Biogas is the cleanest fuel on the market
In Sweden, we lead the world in the use of biogas as a vehicle fuel. Biogas has the potential to replace a large part of fossil fuel consumption.
A growing world population, hand in hand with better living standards for many, means that global energy consumption is increasing and will continue to increase.
81 percent of the global energy supply is made up of fossil fuels, while renewable energy including hydropower constitutes around 13 percent, with nuclear power comprising 6 percent. Indeed, the current energy situation contributes to an increase in carbon emissions. According to the UN’s International Panel on Climate Change (IPCC) report from April 2014, global warming is expected to increase by four degrees Celsius rather than the forecasted two by 2100.
Sweden leads development
In Sweden, the share of renewable energy amounted to 51 percent in 2012. We are also a leading nation in the use of eco-friendly fuels in the transport sector. Despite this, the availability of renewable energy at competitive prices poses an enormous challenge for Sweden too.
Political objectives that are driving development
Politicians in Sweden continue to push for development towards a more sustainable society and have set up a target for a fossil fuel free transport sector by 2030, as well as to be an emissions neutral country by 2050. According to the Swedish Transport Administration, in order to achieve these goals, the share of fossil fuels used in road transport needs to decline by 80 percent and that the availability of biofuel must reach levels of between 15-20 TWh by 2030.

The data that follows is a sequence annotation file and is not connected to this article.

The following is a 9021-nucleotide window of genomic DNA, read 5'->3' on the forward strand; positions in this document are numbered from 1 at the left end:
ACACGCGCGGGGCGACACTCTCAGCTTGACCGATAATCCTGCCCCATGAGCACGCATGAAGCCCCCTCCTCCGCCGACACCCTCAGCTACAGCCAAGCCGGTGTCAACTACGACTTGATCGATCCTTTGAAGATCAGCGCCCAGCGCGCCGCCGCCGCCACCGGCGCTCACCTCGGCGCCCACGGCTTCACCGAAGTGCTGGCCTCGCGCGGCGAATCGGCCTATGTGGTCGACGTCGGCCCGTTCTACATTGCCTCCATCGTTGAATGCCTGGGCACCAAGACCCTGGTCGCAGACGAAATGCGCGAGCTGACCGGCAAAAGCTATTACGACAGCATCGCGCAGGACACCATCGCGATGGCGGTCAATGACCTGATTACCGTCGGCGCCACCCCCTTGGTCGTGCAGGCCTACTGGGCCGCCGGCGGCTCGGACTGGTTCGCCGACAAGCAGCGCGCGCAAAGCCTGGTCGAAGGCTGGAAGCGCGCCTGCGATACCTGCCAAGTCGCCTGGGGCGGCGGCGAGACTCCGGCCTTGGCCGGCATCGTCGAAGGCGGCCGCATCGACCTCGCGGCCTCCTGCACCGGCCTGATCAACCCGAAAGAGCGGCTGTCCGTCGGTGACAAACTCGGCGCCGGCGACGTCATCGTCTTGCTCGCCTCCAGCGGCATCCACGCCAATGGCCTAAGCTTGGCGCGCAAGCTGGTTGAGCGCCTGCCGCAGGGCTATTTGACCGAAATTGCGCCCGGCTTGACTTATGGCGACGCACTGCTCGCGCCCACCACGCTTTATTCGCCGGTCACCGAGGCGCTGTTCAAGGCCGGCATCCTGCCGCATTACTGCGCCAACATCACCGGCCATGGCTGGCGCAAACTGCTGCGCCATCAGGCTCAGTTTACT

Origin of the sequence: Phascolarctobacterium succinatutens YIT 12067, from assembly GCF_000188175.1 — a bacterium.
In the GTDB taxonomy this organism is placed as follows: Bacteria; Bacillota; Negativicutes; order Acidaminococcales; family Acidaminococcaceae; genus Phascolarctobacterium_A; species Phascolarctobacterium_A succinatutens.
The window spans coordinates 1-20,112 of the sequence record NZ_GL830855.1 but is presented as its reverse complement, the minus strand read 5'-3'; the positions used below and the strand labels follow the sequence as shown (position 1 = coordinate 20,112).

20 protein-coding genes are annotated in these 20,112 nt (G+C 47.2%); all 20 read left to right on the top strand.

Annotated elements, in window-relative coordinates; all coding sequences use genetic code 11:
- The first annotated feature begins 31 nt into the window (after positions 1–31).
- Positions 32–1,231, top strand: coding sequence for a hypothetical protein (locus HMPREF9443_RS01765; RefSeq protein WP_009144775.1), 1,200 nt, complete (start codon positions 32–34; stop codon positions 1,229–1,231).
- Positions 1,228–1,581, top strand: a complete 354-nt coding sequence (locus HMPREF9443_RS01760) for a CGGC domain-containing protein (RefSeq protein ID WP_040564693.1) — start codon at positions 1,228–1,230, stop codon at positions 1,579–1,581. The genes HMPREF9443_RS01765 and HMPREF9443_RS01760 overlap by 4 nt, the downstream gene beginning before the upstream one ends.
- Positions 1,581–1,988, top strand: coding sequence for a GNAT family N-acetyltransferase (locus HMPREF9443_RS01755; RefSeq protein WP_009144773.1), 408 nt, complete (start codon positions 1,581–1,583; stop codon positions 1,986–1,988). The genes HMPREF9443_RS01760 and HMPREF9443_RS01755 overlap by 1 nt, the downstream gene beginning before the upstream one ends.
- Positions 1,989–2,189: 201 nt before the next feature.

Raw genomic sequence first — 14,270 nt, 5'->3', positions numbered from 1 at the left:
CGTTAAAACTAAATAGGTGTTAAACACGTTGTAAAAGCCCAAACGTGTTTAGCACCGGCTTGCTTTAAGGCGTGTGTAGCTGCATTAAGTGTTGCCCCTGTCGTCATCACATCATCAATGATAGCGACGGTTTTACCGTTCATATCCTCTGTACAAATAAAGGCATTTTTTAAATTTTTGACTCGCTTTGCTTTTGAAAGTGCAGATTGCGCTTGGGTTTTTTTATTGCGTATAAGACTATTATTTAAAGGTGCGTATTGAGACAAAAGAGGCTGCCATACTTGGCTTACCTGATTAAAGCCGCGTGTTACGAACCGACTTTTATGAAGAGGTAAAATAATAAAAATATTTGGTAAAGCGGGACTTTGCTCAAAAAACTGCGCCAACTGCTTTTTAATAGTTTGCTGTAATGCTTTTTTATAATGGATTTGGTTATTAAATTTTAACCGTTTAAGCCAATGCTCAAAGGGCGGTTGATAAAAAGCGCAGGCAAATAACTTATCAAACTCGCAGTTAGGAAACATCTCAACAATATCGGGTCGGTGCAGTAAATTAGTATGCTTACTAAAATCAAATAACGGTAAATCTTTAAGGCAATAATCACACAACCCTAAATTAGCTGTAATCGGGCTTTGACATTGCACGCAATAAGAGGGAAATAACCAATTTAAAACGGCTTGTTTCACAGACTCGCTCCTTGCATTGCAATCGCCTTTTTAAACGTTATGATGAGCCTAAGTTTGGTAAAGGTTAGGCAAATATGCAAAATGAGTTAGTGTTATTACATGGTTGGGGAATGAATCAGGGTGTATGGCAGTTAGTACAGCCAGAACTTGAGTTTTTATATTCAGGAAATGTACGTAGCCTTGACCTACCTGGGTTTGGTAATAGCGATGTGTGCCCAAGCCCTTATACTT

Biofuel consumption in 2013
In 2013, the share of biofuels in road transport was 9.8 percent, of which 1.2 percent was biogas. Sales of biogas increased by 5 percent last year, which is equivalent to total supply of around 146 million normal cubic meters of vehicle gas.
Breakdown of biofuel consumption in Sweden 2013
Renewable fuels are strategically important
Renewable energy means self sufficiency
Today, over thirty cities in Sweden power their municipal buses with biogas, which is also used by taxis and sanitation companies. Many industries also use renewable fuel, which like biogas, has become strategically important and at times even a prerequisite for doing business.